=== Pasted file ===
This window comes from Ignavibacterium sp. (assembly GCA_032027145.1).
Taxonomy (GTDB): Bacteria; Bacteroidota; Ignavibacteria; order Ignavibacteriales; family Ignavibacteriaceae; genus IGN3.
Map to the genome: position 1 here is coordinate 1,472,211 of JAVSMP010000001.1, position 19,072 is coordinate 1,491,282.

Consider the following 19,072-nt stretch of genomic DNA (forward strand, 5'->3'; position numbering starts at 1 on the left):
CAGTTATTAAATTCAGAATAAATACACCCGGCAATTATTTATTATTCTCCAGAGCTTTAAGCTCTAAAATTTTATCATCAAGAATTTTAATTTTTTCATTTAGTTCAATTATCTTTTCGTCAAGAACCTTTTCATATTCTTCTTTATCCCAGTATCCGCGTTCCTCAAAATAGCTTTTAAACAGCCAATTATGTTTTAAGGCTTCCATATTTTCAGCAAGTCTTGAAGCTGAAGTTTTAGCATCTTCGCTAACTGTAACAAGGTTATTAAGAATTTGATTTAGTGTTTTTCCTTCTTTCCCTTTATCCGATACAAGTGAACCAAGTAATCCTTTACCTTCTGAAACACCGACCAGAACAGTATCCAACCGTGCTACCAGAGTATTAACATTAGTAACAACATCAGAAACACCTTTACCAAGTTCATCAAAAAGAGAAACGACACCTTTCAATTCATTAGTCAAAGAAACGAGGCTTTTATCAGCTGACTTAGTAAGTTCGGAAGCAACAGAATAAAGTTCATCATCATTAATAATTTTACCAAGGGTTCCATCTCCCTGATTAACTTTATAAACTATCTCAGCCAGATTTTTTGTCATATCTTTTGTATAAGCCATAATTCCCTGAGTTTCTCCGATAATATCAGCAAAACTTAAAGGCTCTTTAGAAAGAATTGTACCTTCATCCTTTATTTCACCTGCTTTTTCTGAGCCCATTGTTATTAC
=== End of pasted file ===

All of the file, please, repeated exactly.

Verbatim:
This window comes from Ignavibacterium sp. (assembly GCA_032027145.1).
Taxonomy (GTDB): Bacteria; Bacteroidota; Ignavibacteria; order Ignavibacteriales; family Ignavibacteriaceae; genus IGN3.
Map to the genome: position 1 here is coordinate 1,472,211 of JAVSMP010000001.1, position 19,072 is coordinate 1,491,282.

Consider the following 19,072-nt stretch of genomic DNA (forward strand, 5'->3'; position numbering starts at 1 on the left):
CAGTTATTAAATTCAGAATAAATACACCCGGCAATTATTTATTATTCTCCAGAGCTTTAAGCTCTAAAATTTTATCATCAAGAATTTTAATTTTTTCATTTAGTTCAATTATCTTTTCGTCAAGAACCTTTTCATATTCTTCTTTATCCCAGTATCCGCGTTCCTCAAAATAGCTTTTAAACAGCCAATTATGTTTTAAGGCTTCCATATTTTCAGCAAGTCTTGAAGCTGAAGTTTTAGCATCTTCGCTAACTGTAACAAGGTTATTAAGAATTTGATTTAGTGTTTTTCCTTCTTTCCCTTTATCCGATACAAGTGAACCAAGTAATCCTTTACCTTCTGAAACACCGACCAGAACAGTATCCAACCGTGCTACCAGAGTATTAACATTAGTAACAACATCAGAAACACCTTTACCAAGTTCATCAAAAAGAGAAACGACACCTTTCAATTCATTAGTCAAAGAAACGAGGCTTTTATCAGCTGACTTAGTAAGTTCGGAAGCAACAGAATAAAGTTCATCATCATTAATAATTTTACCAAGGGTTCCATCTCCCTGATTAACTTTATAAACTATCTCAGCCAGATTTTTTGTCATATCTTTTGTATAAGCCATAATTCCCTGAGTTTCTCCGATAATATCAGCAAAACTTAAAGGCTCTTTAGAAAGAATTGTACCTTCATCCTTTATTTCACCTGCTTTTTCTGAGCCCATTGTTATTAC